Published Feb 13, 2020While some musical genres have foggy origin stories, others can have their birth pinpointed to an exact place and time. For heavy metal, that moment happened when Black Sabbath released their eponymous self-titled debut on February 13, 1970. Yes, metal was invented exactly 50 years ago today.
To celebrate half a century of the album and the global genre it helped birth, Rolling Stone has shared an in-depth oral history of the release conducted with members of the band.
Black Sabbath has shaped generations of musicians since thanks to its sonic intensity. "We always wanted to go heavier than any other band," Black Sabbath bassist Geezer Butler told the magazine.
But it took a little while for the term "heavy metal" to catch on. In the mid-'70s, when frontman Ozzy Osbourne was asked to describe the Black Sabbath sound, he said that they played "depression rock."
"I think it was we were about two years in, and we were starting to be called 'heavy metal,'" Black Sabbath founding drummer Bill Ward said. "And I remember us all denying that furiously. Because it was a new word. I've only started to adopt that term for us in the last 10 years or so — so when I was 60, I started to accept the idea that that's part of metal."
In fact, Black Sabbath's legacy influenced metal — and music at large — for decades to come.
"I didn't hear us cited as an influence until bands like Nirvana, Soundgarden, and Metallica, and some of the punk stuff, like the Stranglers, came along," guitarist Tony Iommi added. "Once people did start citing us as their influence, then the younger kids started listening. If Metallica would say, 'Oh, well, Sabbath influenced us,' then people would listen. That sort of helped it grow."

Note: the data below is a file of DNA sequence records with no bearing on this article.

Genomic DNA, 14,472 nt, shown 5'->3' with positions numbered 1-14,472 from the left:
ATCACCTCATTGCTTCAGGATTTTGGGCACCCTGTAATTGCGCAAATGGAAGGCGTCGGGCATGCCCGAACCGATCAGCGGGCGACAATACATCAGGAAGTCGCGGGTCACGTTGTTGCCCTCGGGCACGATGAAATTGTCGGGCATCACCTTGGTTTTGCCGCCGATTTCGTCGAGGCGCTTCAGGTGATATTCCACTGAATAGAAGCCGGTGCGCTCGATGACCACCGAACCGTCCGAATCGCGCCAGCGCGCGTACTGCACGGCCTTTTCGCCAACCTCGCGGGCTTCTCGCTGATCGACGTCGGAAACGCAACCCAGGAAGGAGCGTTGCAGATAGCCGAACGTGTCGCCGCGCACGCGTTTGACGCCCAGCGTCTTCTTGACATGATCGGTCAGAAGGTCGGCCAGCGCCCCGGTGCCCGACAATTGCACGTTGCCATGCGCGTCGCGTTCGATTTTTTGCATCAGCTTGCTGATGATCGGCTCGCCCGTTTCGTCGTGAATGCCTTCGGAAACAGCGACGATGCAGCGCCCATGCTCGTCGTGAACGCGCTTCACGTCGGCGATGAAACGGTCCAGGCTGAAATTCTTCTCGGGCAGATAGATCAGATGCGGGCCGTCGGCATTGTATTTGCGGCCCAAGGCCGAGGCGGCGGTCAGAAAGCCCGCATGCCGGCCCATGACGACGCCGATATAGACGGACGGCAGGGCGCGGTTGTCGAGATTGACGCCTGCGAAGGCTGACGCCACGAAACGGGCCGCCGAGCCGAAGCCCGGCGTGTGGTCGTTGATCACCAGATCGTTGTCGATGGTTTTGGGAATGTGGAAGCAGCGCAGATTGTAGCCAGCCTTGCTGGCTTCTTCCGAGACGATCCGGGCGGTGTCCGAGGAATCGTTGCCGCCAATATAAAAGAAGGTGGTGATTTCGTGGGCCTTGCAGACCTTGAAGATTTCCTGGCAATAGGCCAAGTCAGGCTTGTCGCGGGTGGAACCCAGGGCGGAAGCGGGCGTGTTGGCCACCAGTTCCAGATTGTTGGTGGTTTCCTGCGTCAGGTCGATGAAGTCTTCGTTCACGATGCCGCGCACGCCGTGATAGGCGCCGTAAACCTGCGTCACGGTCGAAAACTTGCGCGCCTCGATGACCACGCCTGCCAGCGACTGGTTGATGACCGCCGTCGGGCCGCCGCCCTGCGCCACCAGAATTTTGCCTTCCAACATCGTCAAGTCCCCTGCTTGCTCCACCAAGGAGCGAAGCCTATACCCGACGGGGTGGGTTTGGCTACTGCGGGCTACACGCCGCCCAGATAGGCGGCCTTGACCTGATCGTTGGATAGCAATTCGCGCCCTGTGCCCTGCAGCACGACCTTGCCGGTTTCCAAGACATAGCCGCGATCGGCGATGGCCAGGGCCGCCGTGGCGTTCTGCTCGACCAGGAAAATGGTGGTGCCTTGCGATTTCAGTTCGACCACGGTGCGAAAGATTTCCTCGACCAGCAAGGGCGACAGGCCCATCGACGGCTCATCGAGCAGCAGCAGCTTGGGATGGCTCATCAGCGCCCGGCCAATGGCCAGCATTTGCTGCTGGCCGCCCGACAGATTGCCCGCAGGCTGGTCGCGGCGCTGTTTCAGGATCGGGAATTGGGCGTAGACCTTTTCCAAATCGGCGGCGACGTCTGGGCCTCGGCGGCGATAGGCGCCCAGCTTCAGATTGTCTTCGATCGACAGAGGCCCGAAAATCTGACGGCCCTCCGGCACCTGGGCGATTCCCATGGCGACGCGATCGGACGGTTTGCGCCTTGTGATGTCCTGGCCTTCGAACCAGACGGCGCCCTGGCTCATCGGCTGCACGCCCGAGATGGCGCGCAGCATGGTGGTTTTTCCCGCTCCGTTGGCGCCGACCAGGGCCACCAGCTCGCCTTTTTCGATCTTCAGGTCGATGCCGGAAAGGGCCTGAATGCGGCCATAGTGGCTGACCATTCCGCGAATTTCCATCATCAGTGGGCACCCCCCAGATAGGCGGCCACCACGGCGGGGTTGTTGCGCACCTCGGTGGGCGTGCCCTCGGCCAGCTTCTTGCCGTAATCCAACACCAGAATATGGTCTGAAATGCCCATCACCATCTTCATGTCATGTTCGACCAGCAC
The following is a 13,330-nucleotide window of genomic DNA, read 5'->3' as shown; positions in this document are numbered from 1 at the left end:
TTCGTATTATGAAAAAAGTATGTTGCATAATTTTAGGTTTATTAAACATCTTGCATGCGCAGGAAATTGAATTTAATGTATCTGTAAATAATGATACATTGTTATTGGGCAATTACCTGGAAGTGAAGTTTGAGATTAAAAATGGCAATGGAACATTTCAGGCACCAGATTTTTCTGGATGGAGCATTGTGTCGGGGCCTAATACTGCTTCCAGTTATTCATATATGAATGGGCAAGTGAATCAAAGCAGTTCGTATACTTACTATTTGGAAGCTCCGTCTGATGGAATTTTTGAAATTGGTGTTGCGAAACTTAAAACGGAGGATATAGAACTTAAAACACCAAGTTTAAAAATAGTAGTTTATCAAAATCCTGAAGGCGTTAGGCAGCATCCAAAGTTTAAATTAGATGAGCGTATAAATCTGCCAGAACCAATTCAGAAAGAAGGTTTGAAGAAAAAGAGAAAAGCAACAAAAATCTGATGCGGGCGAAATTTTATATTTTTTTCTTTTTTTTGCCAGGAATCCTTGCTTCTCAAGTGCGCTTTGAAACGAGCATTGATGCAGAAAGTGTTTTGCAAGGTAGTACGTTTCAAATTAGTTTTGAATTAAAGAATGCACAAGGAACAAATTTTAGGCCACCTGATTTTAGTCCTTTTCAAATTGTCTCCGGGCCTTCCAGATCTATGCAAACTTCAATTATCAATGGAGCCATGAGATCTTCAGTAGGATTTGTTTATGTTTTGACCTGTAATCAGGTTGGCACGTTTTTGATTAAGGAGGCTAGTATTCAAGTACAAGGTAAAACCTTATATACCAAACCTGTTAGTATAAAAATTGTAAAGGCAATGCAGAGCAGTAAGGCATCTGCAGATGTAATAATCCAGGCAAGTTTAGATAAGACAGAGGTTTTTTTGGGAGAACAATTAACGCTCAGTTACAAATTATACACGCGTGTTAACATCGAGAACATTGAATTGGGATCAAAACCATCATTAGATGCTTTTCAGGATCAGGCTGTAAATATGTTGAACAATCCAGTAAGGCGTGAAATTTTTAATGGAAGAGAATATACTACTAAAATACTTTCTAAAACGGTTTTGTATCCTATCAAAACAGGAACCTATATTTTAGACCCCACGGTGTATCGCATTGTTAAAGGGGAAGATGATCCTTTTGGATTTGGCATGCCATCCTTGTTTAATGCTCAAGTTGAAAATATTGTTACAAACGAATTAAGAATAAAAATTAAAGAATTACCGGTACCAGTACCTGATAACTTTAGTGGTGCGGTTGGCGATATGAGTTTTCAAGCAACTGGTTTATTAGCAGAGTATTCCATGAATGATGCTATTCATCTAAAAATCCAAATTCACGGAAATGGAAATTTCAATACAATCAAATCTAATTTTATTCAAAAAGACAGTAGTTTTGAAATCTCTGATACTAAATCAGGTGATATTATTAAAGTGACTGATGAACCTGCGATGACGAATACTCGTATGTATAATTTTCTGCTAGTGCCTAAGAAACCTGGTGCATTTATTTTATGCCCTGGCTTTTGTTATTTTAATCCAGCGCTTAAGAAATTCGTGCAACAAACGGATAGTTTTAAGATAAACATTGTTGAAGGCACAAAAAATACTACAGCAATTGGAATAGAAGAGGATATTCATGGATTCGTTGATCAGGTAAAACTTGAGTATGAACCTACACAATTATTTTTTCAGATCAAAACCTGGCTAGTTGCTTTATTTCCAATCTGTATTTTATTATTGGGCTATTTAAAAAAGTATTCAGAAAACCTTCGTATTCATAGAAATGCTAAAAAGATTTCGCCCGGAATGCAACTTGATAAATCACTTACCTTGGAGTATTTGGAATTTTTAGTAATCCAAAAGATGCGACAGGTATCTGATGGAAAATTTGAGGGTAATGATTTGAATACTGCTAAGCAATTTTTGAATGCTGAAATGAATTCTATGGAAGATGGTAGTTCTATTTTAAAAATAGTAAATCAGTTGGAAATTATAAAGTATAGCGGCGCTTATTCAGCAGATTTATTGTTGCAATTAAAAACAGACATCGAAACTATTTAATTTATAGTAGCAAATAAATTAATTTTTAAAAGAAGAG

Osbourne didn't take Metallica seriously when they first said that Black Sabbath was a major influence when the bands toured together in 1986.
"Every time I went past their dressing room on that tour, I clearly remember they were playing old Black Sabbath stuff," Ozzy wrote in the liner notes of Metallica's recent Master of Puppets reissue. "And I genuinely thought they were taking the piss and winding me up. I said to my assistant at the time, 'It ain't cool, they're trying to undercut me and make fun of me.' He said, 'What the fuck are you talking about?… They think Sabbath and you are gods!' It was genuinely one of the very first times that I realized people actually liked Black Sabbath."
Judas Priest frontman Rob Halford told Rolling Stone, "There is no doubt in my mind that Sabbath invented what we know as the start of true and pure heavy metal. Without them, the genre may never have come to be."
The heavy metal anniversary comes as Ozzy Osbourne gets set to release his new solo effort Ordinary Man, which will arrive on February 21 via Epic Records.